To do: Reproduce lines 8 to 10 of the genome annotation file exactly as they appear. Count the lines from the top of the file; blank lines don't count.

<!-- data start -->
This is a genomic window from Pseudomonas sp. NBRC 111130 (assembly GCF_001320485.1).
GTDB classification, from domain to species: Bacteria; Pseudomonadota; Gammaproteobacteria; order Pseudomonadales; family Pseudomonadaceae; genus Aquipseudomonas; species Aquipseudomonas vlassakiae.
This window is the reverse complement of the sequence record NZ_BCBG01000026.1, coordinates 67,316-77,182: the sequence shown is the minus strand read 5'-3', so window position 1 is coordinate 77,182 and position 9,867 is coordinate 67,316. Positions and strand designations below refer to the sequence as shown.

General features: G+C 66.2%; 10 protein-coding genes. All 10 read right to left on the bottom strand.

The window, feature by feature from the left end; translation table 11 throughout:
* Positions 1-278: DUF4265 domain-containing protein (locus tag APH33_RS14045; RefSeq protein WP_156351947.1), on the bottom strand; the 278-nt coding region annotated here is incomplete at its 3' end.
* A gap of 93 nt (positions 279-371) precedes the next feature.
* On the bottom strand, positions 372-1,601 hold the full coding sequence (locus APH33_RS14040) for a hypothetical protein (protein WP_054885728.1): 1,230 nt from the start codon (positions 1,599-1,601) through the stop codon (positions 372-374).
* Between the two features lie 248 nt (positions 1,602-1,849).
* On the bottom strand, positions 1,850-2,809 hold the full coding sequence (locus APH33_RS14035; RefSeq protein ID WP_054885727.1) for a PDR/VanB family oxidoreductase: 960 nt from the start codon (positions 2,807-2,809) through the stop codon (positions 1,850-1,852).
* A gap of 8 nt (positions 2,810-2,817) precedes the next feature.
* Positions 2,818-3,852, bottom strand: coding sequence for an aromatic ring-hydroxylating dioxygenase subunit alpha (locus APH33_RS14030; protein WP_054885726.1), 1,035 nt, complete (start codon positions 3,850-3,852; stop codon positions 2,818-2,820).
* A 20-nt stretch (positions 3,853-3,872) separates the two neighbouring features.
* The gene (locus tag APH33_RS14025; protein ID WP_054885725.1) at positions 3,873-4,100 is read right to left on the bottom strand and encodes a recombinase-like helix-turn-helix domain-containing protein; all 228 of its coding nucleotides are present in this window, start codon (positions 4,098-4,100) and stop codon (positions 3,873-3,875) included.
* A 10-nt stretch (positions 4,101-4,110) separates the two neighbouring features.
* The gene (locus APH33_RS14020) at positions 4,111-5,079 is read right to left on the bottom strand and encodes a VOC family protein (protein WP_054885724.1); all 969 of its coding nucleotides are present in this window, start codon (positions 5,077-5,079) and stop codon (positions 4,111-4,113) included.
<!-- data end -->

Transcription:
* On the bottom strand, positions 372-1,601 hold the full coding sequence (locus APH33_RS14040) for a hypothetical protein (protein WP_054885728.1): 1,230 nt from the start codon (positions 1,599-1,601) through the stop codon (positions 372-374).
* Between the two features lie 248 nt (positions 1,602-1,849).
* On the bottom strand, positions 1,850-2,809 hold the full coding sequence (locus APH33_RS14035; RefSeq protein ID WP_054885727.1) for a PDR/VanB family oxidoreductase: 960 nt from the start codon (positions 2,807-2,809) through the stop codon (positions 1,850-1,852).